The Lord tells Israel, "you have rejected this message and have trusted in oppression and deceit, and have depended on them" (Isa 30:12). Oppression and deceit offer a kind of hope: They promise that if we treat others cruelly and deny them justice, the future we desire will be ours. But the Lord says that what we gain from this "collapse will come in an instant" (Isa 30:14).
Yet instead of hoping in the Lord, Israel would shift its hope to its military might (Isa 31:1). Though this might offer the hope of protection in exchange for a pledge of allegiance, these are only false gospels that ultimately disappoint: "Egyptians are men, not God; their horses are flesh, not spirit. When the Lord raises his hand to strike, the helper will stumble and the one who is helped will fall; both will perish together" (Isa 31:3).
And instead of looking toward the Lord, Israel would be tempted to serve idols, which promised those who worshiped them the future they hoped for. But like every hope outside the Lord, this was a path to collapse: "They will be turned back and utterly ashamed—those who trust in an idol and say to a cast image, 'You are our gods!'" (Isaiah 42:17).
It is not a matter of whether or not Israel has hope, but whether they have the right hope. Everything Israel was tempted to turn to — injustice, alliances, military strength, idols — promised hope but delivered only disappointment and shame.
Hope in our own season
I never did get that Voltron. I've looked for it as an adult, and, to be honest, it looks rather unimpressive. Nearly 40 years of life offer a bit of perspective. And it will be like that when Jesus returns — we'll look back on everything we wanted in this world and find it unimpressive in the light of his glory. We'll wonder why we ever valued it so highly. But let's not wait for his return for this realization. Let's live by faith—"the reality of what is hoped for, the proof of what is not seen" (Heb 11:1).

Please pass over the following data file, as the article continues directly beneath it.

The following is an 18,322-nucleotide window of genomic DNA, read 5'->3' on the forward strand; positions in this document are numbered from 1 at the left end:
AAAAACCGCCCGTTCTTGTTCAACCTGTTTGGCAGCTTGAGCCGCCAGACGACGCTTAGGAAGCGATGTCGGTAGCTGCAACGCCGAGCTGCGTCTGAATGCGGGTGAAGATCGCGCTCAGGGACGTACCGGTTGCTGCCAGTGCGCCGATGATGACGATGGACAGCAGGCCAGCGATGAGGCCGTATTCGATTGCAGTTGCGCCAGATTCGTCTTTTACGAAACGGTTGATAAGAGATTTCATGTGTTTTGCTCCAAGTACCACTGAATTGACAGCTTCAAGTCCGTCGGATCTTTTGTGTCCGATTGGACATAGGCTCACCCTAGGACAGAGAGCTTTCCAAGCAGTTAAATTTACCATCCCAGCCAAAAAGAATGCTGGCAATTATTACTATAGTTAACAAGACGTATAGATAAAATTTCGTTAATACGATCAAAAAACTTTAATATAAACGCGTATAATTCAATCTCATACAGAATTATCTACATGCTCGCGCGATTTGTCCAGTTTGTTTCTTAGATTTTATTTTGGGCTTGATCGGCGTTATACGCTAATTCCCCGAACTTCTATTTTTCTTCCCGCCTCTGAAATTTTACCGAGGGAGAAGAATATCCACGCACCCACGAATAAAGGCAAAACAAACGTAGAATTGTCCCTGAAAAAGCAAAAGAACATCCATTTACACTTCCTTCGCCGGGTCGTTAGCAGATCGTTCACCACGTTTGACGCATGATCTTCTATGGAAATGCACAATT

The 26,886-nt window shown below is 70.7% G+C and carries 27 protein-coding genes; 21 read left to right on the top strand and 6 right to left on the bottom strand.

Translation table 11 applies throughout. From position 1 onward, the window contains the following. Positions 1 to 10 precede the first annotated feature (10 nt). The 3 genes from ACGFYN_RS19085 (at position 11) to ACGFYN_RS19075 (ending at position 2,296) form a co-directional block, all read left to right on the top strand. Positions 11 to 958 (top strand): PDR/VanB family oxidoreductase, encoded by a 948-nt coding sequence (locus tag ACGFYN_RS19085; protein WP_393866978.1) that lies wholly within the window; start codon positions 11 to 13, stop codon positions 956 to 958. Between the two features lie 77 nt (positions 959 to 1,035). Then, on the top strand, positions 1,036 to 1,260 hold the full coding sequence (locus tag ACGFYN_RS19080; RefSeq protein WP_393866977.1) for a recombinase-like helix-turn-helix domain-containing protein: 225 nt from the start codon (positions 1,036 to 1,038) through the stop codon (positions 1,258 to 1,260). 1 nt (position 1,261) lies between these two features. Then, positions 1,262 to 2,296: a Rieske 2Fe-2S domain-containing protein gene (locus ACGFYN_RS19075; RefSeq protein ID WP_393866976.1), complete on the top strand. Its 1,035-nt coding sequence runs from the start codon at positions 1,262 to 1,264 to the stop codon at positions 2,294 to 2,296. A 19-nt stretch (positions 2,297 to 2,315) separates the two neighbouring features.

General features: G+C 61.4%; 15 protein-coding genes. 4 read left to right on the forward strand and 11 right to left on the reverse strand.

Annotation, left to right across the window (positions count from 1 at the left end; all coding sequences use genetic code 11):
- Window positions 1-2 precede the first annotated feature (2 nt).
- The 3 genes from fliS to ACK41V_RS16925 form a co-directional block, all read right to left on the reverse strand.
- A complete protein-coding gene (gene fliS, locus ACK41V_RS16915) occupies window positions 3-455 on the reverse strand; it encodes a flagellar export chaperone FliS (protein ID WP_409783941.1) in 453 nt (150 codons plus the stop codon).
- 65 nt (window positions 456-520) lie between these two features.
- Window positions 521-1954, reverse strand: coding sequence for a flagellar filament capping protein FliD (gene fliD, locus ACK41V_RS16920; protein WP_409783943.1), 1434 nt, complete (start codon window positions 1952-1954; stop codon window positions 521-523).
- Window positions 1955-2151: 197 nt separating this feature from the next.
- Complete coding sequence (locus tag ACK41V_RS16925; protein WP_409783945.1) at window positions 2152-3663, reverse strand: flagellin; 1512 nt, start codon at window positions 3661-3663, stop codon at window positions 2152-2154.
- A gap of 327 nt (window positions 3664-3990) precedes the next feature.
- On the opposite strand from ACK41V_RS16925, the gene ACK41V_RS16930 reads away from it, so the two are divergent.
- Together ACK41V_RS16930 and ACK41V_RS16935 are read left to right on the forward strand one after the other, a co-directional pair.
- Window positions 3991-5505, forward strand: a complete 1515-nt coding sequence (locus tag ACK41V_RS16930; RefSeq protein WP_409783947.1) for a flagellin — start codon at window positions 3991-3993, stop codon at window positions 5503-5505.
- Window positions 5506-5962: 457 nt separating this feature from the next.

Likewise, we look to the story of Israel with perspective. The people of Israel put their hope in comfort and safety. This meant devoting their earthly resources to crafting idols or paying tribute to foreign leaders. Ultimately, it meant practicing deceit and oppression. They did not love their neighbor as themselves. They did not pursue justice, correct the oppressor, defend the rights of the fatherless, or plead the widow's cause (Isa 1:16-17).
The object of our hope shapes our ability to love.
At Christmas, we celebrate the arrival of the hope promised by the prophets. That hope arrived through the birth of Jesus. All God's promises find their fulfillment in the Messiah's life, death, resurrection, ascension, and return: "For every one of God's promises is 'Yes' in him" (2 Cor 1:20). In his life, Jesus lived the righteousness we've rebelled against. In his death, our Lord received the punishment for our sins. In his resurrection, Christ demonstrated that sin, death, and the devil have been destroyed. In his return, the Lord will raise us from the dead in a glorious resurrection like his — imperishable and incorruptible.
That is a glorious hope — and it is a transformative hope. Because our hope is not of this world but kept for us in heaven, we do not need to cling to the things of this world. Because our future is guaranteed in Christ, it faces no risk when we are generous and sacrificial in loving others. Consider how Jesus makes this point in Luke 12:31-34:
Don't be afraid, little flock, because your Father delights to give you the kingdom. Sell your possessions and give to the poor. Make money-bags for yourselves that won't grow old, an inexhaustible treasure in heaven, where no thief comes near and no moth destroys. For where your treasure is, there your heart will be also.
When our hearts are satisfied with all we have in Jesus, our hands stop clutching worldly things, our power and our possessions, in fear and start distributing them in joy.